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  • 2.3 The product rule

    When I first learned calculus, it seemed to me that if the derivative of 3t was 3, and the derivative of 7t was 7, then the derivative of t multiplied by t ought to be just plain old t, not 2t. The reason there's a factor of 2 in the correct answer is that t2 has two reasons to grow as t gets bigger: it grows because the first factor of t is increasing, but also because the second one is. In general, it's possible to find the derivative of the product of two functions any time we know the derivatives of the individual functions.

    The product rule

    If x and y are both functions of t, then the derivative of their product is


    The proof is easy. Changing t by an infinitesimal amount dt changes the product xy by an amount




    whose standard part is the result to be proved.

    Example 7

    ◊ Find the derivative of the function tsin t.



    Figure h gives the geometrical interpretation of the product rule. Imagine that the king, in his castle at the southwest corner of his rectangular kingdom, sends out a line of infantry to expand his territory to the north, and a line of cavalry to take over more land to the east. In a time interval dt, the cavalry, which moves faster, covers a distance dx greater than that covered by the infantry, dy. However, the strip of territory conquered by the cavalry, y dx, isn't as great as it could have been, because in our example y isn't as big as x.


    h / A geometrical interpretation of the product rule.

    A helpful feature of the Leibniz notation is that one can easily use it to check whether the units of an answer make sense. If we measure distances in meters and time in seconds, then xy has units of square meters (area), and so does the change in the area, d(xy). Dividing by dt gives the number of square meters per second being conquered. On the right-hand side of the product rule, dx/dt has units of meters per second (velocity), and multiplying it by y makes the units square meters per second, which is consistent with the left-hand side. The units of the second term on the right likewise check out. Some beginners might be tempted to guess that the product rule would be d(xy)/dt=(dx/dt)(dy/dt), but the Leibniz notation instantly reveals that this can't be the case, because then the units on the left, m2/s, wouldn't match the ones on the right, m2/s2.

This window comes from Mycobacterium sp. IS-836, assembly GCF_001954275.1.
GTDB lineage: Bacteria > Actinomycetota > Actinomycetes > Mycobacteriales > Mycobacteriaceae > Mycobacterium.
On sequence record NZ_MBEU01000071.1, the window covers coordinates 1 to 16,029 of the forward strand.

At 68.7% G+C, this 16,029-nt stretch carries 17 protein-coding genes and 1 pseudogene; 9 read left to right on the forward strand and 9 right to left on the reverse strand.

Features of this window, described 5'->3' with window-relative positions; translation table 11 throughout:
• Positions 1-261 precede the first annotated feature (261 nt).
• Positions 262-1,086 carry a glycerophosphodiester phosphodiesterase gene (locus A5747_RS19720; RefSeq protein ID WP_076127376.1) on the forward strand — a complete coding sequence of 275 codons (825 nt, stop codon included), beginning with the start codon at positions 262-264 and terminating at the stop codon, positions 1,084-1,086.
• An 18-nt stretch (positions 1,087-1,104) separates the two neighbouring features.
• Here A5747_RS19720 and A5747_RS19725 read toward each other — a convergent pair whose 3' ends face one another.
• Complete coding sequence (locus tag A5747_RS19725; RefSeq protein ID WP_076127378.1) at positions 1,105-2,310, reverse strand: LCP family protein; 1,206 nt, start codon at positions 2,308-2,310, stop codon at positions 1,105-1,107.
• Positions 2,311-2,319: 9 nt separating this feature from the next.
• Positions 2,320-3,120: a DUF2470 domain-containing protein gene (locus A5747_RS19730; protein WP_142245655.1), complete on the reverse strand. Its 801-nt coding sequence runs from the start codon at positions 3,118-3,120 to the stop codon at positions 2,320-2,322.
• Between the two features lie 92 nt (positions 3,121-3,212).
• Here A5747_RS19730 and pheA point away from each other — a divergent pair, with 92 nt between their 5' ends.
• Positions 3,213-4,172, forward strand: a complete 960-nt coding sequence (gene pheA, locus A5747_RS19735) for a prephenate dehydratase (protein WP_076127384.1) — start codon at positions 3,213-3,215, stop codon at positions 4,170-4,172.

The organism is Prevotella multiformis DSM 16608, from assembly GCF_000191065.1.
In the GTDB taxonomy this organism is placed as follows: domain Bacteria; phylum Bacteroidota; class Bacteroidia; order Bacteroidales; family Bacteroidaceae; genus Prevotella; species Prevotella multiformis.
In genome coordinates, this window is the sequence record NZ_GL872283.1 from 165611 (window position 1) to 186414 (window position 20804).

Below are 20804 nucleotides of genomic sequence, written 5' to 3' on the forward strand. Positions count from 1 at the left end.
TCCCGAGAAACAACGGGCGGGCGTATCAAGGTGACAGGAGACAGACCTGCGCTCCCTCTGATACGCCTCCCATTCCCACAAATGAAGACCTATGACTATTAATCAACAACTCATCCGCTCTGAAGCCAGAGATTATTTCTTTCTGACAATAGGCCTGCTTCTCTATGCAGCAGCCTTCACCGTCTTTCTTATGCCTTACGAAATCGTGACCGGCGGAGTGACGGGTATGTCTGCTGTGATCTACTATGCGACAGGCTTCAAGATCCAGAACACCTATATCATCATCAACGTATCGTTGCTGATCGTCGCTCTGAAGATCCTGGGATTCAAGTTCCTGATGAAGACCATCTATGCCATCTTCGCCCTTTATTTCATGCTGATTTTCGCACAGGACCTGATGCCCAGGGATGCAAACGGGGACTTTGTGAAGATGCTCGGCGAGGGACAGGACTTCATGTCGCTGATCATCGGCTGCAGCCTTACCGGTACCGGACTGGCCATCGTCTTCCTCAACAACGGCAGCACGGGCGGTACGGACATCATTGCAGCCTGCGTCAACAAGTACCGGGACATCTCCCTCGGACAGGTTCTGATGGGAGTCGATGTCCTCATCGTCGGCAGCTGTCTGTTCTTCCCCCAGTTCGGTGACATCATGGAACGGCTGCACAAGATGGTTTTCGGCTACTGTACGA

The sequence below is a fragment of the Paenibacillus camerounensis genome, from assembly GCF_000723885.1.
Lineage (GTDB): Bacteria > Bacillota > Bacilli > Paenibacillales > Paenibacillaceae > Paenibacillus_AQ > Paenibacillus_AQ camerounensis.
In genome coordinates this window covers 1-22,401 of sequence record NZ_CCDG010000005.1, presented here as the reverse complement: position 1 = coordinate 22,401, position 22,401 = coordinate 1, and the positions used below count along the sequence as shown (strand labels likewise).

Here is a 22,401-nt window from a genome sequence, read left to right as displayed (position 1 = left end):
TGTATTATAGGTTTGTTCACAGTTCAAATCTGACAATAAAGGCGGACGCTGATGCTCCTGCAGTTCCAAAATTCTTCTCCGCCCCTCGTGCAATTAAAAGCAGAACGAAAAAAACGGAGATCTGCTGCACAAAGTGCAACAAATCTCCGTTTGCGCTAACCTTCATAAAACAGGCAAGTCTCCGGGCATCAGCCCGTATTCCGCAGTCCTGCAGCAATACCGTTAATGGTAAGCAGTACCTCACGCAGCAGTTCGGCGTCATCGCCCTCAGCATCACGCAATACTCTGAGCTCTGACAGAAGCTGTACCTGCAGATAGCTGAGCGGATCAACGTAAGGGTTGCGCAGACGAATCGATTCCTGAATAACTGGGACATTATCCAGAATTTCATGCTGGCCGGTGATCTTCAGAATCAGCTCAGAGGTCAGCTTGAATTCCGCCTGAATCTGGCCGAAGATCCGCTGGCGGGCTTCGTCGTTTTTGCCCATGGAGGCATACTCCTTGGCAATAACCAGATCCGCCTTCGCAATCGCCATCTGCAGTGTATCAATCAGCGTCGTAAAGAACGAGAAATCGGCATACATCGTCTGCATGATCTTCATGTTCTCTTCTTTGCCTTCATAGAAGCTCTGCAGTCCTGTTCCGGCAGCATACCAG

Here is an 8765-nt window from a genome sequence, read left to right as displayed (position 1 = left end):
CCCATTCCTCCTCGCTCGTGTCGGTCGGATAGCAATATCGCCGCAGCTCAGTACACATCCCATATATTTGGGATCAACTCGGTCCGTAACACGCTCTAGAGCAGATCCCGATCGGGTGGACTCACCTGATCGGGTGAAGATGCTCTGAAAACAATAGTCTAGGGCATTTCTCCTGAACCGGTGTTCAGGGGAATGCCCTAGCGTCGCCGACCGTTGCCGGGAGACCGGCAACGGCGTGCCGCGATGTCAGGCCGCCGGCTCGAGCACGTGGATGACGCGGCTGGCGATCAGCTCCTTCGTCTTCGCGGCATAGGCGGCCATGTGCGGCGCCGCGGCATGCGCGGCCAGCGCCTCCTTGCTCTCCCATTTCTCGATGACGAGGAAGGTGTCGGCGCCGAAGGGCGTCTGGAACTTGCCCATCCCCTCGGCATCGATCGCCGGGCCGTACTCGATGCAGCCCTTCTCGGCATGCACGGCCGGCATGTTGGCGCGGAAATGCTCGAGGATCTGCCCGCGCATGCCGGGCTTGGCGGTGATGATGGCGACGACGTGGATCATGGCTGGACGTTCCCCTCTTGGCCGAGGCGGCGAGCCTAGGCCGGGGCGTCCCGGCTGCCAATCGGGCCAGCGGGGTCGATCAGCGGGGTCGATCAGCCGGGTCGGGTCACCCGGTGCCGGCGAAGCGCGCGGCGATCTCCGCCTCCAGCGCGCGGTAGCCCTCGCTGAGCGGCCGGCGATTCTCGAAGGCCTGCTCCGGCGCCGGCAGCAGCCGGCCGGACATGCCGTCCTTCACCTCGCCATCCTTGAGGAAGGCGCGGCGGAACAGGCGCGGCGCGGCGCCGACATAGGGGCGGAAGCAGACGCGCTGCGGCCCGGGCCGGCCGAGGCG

Because this unit-checking feature is so helpful, there is a special way of writing a second derivative in the Leibniz notation. What Newton called x¨, Leibniz wrote as


    Although the different placement of the 2's on top and bottom seems strange and inconsistent to many beginners, it actually works out nicely. If x is a distance, measured in meters, and t is a time, in units of seconds, then the second derivative is supposed to have units of acceleration, in units of meters per second per second, also written (m/s)/s, or m/s2. (The acceleration of falling objects on Earth is 9.8 m/s2 in these units.) The Leibniz notation is meant to suggest exactly this: the top of the fraction looks like it has units of meters, because we're not squaring x, while the bottom of the fraction looks like it has units of seconds squared, because it looks like we're squaring dt. Therefore the units come out right. It's important to realize, however, that the symbol d isn't a number (not a real one, and not a hyperreal one, either), so we can't really square it; the notation is not to be taken as a literal statement about infinitesimals.

    Example 8

    A tricky use of the product rule is to find the derivative of √t. Since √t can be written as t1/2, we might suspect that the rule d(tk)/dt=ktk-1 would work, giving a derivative 1/2t^{-1/2}=1/(2√t). However, the method from ch. 1 used to prove that rule proved on p.140 only work if k is an integer, so the best we could do would be to confirm our conjecture approximately by graphing or numerical estimation.

    Using the product rule, we can write f(t)=d√t/dt for our unknown derivative, and back into the result using the product rule:




    But dt/dt=1, so f(t)=1/(2√t) as claimed.

    The trick used in example 16 can also be used to prove that the power rule d(xn)/dx=nxn-1 applies to cases where n is an integer less than 0, but I'll instead prove this on page 41 by a technique that doesn't depend on a trick, and also applies to values of n that aren't integers.


    i / Three clowns on seesaws demonstrate the chain rule.